'Sticks and Skis'
For many parking their car in Glenridding, the day's objective is usually one of Lakeland's 'Munros', namely Helvellyn. I have to admit, I have often parked up cogitating whether to ascend some lesser peak, before being overwhelmed by Helvellyn's obvious draw and opt for that. However, removing Helvellyn from the equation does present some equally fine peaks in the vicinity.
This route is inspired by some of the features of Tubular Fells. It will take some discipline, but ignore Helvellyn for a change and ascend Raise as part of the day's itinerary and complete a round traversed by very few indeed.
As with so many mountains, it is the flanks and valleys that present the hidden charm and dramatic perspectives. For this route there are some less familiar features that are worthy of some closer inspection. A walk up Greenside is the first experience in this walk. Choosing to walk along the south edge of the valley does give some variety in the route, but you can choose to walk up the concrete of the road all the way from the car park. Once at the Youth Hostel the route seems somewhat daunting as the way follows the zig-zags up the spoil and detritus of the once booming copper and lead workings. As you ascend, look to the east and observe the artificial bank on the side of Sheffield Pike, now planted with grass and infant trees in order to stabilise the mass of spoil from dangerous slope failure.
Once into the upper stretches of Swart Beck above Lucy's Tongue, you enter a rather haunting world of former workings, in what geologically is a hanging valley. Previously there was a dam here called Top Dam, which was still in existence in the 1950s but it is now a dry bed. About 70 metres above and 400 metres to the north-east is Nick Head, the col marking passage over into Glencoyne ('Nick' as that on Pendle Hill, is a word for a gap or pass through the hills). Did you know?One of the ski runs on Raise is called Outer Mongolia!All around there are tips and elongated spoil heaps, showing how many hollow caverns there must be underground. Onwards, a footbridge crosses what is now Sticks Gill, and the path turns left and westwards before neatly traversing upwards in order to intercept the top of the pass, now just 180 metres above and about 1.6km away.
AW Says:"Eastern slopes pock-marked with the scars of industry."
Sticks Pass, (like Stake Pass between Langdale and Langstrath), is so-called because of the poles or stakes that used to guide the route over the fells, especially if deep snows buried the path. It is the highest pass in Lakeland still used as a regular bridleway. The col is in fact only a few metres lower than the more famous pass at Esk Hause. As you ascend the route, you should be able to see the permanent ski tow on the northern flank of Raise towards the south and left. For many people, this is an unknown feature of the fells and in winter it often comes as a surprise to witness people being whisked up the slopes on Keswick Ski Club's fantastic button lift, before they whizz back down the black run known as Outer Mongolia!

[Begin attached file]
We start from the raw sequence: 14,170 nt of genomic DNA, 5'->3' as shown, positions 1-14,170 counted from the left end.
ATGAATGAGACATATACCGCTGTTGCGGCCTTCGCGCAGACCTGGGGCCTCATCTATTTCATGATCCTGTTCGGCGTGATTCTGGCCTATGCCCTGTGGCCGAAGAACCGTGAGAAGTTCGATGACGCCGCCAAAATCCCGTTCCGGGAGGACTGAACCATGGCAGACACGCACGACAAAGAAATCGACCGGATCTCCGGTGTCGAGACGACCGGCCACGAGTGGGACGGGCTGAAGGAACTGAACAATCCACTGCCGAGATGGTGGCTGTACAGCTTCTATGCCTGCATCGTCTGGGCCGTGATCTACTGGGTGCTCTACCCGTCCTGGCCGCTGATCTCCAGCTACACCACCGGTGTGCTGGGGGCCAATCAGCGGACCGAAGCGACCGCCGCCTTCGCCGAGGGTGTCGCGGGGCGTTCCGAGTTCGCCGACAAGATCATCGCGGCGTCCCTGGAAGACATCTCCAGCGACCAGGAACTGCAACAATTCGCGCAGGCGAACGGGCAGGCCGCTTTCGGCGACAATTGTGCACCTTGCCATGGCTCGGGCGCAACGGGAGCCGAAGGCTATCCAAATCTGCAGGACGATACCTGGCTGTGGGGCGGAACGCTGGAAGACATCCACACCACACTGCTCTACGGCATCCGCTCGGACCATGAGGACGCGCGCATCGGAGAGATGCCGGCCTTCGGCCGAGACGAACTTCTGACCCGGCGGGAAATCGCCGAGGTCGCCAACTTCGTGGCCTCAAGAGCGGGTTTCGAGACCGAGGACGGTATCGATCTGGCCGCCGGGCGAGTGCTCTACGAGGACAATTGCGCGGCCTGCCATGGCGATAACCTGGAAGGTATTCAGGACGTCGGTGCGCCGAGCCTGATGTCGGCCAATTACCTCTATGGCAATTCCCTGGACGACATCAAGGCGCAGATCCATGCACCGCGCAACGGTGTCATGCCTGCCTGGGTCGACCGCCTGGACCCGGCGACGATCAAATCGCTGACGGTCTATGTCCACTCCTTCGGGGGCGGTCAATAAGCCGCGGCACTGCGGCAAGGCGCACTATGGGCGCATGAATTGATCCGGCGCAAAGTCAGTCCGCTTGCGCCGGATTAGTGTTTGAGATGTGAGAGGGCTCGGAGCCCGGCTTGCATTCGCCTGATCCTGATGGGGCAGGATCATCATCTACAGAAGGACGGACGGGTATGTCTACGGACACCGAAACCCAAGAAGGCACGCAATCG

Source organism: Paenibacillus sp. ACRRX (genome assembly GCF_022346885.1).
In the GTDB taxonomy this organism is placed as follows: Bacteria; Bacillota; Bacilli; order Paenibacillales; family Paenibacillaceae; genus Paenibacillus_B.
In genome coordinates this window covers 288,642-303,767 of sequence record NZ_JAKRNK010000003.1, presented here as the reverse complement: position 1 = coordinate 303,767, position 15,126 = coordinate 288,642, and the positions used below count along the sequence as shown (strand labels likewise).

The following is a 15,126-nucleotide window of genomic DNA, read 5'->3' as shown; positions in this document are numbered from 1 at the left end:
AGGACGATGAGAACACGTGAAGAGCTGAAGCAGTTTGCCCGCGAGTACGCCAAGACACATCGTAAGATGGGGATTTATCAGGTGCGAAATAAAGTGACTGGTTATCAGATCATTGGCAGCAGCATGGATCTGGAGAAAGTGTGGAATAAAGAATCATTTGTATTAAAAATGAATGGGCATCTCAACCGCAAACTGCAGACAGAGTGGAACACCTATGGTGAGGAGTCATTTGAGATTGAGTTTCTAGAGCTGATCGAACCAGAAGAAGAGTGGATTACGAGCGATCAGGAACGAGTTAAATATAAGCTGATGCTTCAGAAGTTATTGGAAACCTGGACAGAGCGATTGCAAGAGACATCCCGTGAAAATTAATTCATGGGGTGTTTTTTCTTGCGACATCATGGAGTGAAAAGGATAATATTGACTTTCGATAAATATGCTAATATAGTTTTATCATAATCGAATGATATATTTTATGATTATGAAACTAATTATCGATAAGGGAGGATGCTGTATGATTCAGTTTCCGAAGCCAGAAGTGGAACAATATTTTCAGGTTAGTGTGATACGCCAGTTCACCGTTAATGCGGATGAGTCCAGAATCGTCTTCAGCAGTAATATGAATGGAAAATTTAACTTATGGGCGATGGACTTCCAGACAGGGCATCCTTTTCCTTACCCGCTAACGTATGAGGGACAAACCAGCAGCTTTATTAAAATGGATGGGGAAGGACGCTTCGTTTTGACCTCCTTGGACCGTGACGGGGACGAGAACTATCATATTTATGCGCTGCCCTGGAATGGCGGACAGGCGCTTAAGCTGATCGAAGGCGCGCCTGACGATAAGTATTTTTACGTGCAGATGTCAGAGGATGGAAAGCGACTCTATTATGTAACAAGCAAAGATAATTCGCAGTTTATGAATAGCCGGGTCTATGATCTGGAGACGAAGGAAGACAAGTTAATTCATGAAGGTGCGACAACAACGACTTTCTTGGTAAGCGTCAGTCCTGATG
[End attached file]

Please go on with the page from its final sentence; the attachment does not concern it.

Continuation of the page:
From the top of the pass at 750m, sometimes still indicated by a stick in a small cairn of stones, the route turns left or south. The remaining 130 metres to the top of Raise is a simple affair, presenting a high and broad summit cap falling away into Keppel Cove to the south and continuing as a high ridge to White Side to the south west. Such territory is described by Peter Wilson in his excellent book Lake District Mountain Landforms
, as 'elevated downs' (after Thomas Hay) although of course at higher altitude than the southern namesakes. Wilson suggests this landscape is, "unmodified or only slightly modified fragments of the pre-glacial landscape."
Those seeking a longer day could do no worse than carry on to include an ascent of Helvellyn and descend by one of its fine edges, but avoid the tantalising vista of fells and make Raise the only objective for the day. Your next target is to see the facilities of the ski slope close up. By wandering off from the summit in a roughly north-westerly direction, a strategy that will also keep you away from the crowds, you will easily intercept the ski tow. As long as you keep off the facilities there are some interesting photographs to be had whether there's snow or not. Of course, in snow conditions there is no need to reiterate the dangers of coming into contact with a fast moving skiier! Hang around and watch for a while by all means and experience the sights and sounds more akin to the high Alps of Europe and elsewhere. Out of season you may well be the only person around, but there might just be ski club members maintaining the gear.
From the ski slopes turn east-south-east to descend Stang End, one of the few areas of rock encountered on this route. There is just one final feature that may well be known but so rarely visited. This is the remains of the chimney on Stang End. This chimney isn't one like you'd imagine, but more importantly a flue that ran for over half a mile in order to draw air for the smelter lower down the ridge. Many will know how such a draw can help to increase smelter temperatures and thereby help in the production of various metals from ore. There would have been a vertical chimney at the far western end of the flue where the smelting gases and smoke were vented. How shocked would you be today, to see such industry on the fellside? Follow the stones of the smelter flue eastwards and finally drop back to the main path by which you ascended.
The descent back to Glenridding follows the old mine road passing the Traveller's Rest on the way back into the village. As you pass, you'll deserve at least a cup of tea or even a beverage of slightly more intoxicating pleasure!
The Route Map and Path Profile: